# In this piece of coursework, I will use three different methods (Change of Sign, Newton-Raphson, and the Rearrangement Method) to find the roots of a series of different equations. The number of roots found differs from method to method.

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Introduction

Colin Tebbett

## Pure Mathematics 2: Coursework Assessment

### In this piece of coursework, I will use three different methods (Change of Sign, Newton-Raphson, and the Rearrangement Method) to find the roots of a series of different equations. The number of roots found differs from method to method. A comparison of the three methods will be made at the end of the report.

### Change of Sign Method

Equation: x3 + x2 - 2x + 3 = 0

#### Using the above equation, the function f(x) = x3 + x2 - 2x + 3 may be generated.

This may be expressed in graphical form (see page 2)

This may be solved using the method of Interval Bisection (see page 3)

<--------Interval-------> | Mid Point | Height at A | Height at B | Height at M | Curve | ||

a | b | Mid Point | f(a) | f(b) | f(m) | y=x^3+x^2-2*x+3 | |

-3 | -2 | -2.5 | -9 | 3 | -1.375 | ||

-2.5 | -2 | -2.25 | -1.375 | 3 | 1.171875 | ||

-2.5 | -2.25 | -2.375 | -1.375 | 1.171875 | -0.005859375 | ||

-2.375 | -2.25 | -2.3125 | -0.005859375 | 1.171875 | 0.606201172 | ||

-2.375 | -2.3125 | -2.34375 | -0.005859375 | 0.606201172 | 0.306060791 | ||

-2.375 | -2.34375 | -2.359375 | -0.005859375 | 0.306060791 | 0.151584625 | ||

-2.375 | -2.359375 | -2.3671875 | -0.005859375 | 0.151584625 | 0.073235035 | ||

-2.375 | -2.3671875 | -2.37109375 | -0.005859375 | 0.073235035 | 0.033781111 | ||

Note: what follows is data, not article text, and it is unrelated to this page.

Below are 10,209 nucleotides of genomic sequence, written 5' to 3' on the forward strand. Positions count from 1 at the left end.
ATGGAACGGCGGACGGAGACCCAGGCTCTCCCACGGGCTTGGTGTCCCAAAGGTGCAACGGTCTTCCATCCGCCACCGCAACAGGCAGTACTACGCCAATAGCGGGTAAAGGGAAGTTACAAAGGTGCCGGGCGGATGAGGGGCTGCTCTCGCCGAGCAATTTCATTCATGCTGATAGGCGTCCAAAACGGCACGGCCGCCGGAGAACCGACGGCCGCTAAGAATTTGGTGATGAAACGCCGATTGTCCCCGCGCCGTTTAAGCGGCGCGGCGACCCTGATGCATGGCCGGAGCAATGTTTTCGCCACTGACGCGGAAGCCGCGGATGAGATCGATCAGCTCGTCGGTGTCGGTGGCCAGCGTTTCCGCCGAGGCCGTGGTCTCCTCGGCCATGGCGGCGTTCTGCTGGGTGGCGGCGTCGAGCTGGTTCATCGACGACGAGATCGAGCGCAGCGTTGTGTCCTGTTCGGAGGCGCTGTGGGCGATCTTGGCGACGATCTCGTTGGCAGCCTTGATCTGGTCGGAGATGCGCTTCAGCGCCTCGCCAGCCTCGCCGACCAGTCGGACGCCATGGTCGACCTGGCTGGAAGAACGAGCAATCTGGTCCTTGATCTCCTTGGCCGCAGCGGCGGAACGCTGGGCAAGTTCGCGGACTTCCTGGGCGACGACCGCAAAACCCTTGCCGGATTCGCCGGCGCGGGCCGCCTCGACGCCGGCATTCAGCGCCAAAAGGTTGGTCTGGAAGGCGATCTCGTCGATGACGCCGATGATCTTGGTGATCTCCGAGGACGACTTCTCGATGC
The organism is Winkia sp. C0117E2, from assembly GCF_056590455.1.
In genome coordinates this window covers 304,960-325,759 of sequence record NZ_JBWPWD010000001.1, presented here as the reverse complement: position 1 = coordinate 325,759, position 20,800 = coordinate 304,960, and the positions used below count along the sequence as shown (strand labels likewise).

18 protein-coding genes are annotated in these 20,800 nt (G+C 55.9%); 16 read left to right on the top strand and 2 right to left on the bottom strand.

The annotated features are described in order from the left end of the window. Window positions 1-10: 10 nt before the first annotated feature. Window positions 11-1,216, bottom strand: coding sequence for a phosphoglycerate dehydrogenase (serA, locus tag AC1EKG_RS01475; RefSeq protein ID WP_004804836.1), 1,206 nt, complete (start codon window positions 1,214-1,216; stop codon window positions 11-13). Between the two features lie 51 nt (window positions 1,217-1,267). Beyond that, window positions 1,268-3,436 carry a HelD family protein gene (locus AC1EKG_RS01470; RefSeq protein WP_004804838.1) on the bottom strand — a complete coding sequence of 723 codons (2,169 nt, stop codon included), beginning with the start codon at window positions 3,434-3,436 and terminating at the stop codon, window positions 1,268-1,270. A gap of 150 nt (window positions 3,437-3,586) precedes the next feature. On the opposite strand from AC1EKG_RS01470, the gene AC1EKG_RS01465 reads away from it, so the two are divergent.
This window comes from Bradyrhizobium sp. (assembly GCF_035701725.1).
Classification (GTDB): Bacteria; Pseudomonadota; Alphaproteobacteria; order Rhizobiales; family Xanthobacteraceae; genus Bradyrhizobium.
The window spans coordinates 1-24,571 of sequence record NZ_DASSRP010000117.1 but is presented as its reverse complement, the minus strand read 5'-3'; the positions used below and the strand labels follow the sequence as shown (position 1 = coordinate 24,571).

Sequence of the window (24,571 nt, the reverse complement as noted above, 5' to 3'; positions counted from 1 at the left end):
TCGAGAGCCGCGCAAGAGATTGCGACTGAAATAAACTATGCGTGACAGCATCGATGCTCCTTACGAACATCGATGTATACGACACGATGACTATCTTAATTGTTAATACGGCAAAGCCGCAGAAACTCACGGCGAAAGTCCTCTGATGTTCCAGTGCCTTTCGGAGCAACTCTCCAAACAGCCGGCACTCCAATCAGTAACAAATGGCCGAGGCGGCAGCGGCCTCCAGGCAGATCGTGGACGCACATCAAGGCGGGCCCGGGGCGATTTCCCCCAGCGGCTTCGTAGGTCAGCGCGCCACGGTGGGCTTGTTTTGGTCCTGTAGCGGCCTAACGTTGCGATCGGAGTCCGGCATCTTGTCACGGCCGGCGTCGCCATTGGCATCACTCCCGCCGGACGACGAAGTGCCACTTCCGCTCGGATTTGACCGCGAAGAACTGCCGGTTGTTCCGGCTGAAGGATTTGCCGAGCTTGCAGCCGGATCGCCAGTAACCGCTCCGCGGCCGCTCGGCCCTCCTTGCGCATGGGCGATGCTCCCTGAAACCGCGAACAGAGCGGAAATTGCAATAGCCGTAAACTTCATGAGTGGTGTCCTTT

-2.375 | -2.37109375 | -2.373046875 | -0.005859375 | 0.033781111 | 0.013984211 | ||

-2.375 | -2.373046875 | -2.374023438 | -0.005859375 | 0.013984211 | 0.004068256 | ||

-2.375 | -2.374023438 | -2.374511719 | -0.005859375 | 0.004068256 | -8.94099E-04 | ||

-2.374511719 | -2.374023438 | -2.374267578 | -8.94099E-04 | 0.004068256 | 0.001587443 | ||

-2.374511719 | -2.374267578 | -2.374389648 | -8.94099E-04 | 0.001587443 | 3.46763E-04 | ||

The root 'x' can be seen to be in between | -2.374511719 | and | -2.374267578 | ||||

ie. | -2.374511719 | < x < | -2.374267578 | ||||

An estimate for the root is x= | -2.374389648 | ± | 1.22070E-04 | ||||

or | -2.3744 | (correct to 4 decimal places) | |||||

The Change of Sign Method can, however, fail when certain equations must be solved.

Middle

2.409090909

2.936232156

12.41115702

2.172510859

X3

2.172510859

0.39126991

9.159410291

2.129793053

X4

2.129793053

0.011815313

8.608055342

2.128420465

X5

2.128420465

1.20350E-05

8.590521025

2.128419064

X6

2.128419064

1.25322E-11

8.590503134

2.128419064

X7

2.128419064

-1.77636E-15

8.590503134

2.128419064

An estimate for root 'c' is

2.128419064

or

2.12842

(correct to 5 decimal places)

Error bounds for ‘c’

The value found in the spreadsheet above for root ‘c’ is 2.12842 (5 d.p.)

Because this value is to 5 decimal places, the error boundaries are as follows:

2.128415 < c < 2.128425

We can check that this is correct using the Change of Sign Method (Interval Bisection) as described above (see page 11).

<--------Interval-------> | Mid Point | Height at A | Height at B | Height at M | Curve | ||

a | b | Mid Point | f(a) | f(b) | f(m) | y=x^3-5*x+1 | |

2 | 3 | 2.5 | -1 | 13 | 4.125 | ||

2 | 2.5 | 2.25 | -1 | 4.125 | 1.140625 | ||

2 | 2.25 | 2.125 | -1 | 1.140625 | -0.029296875 | ||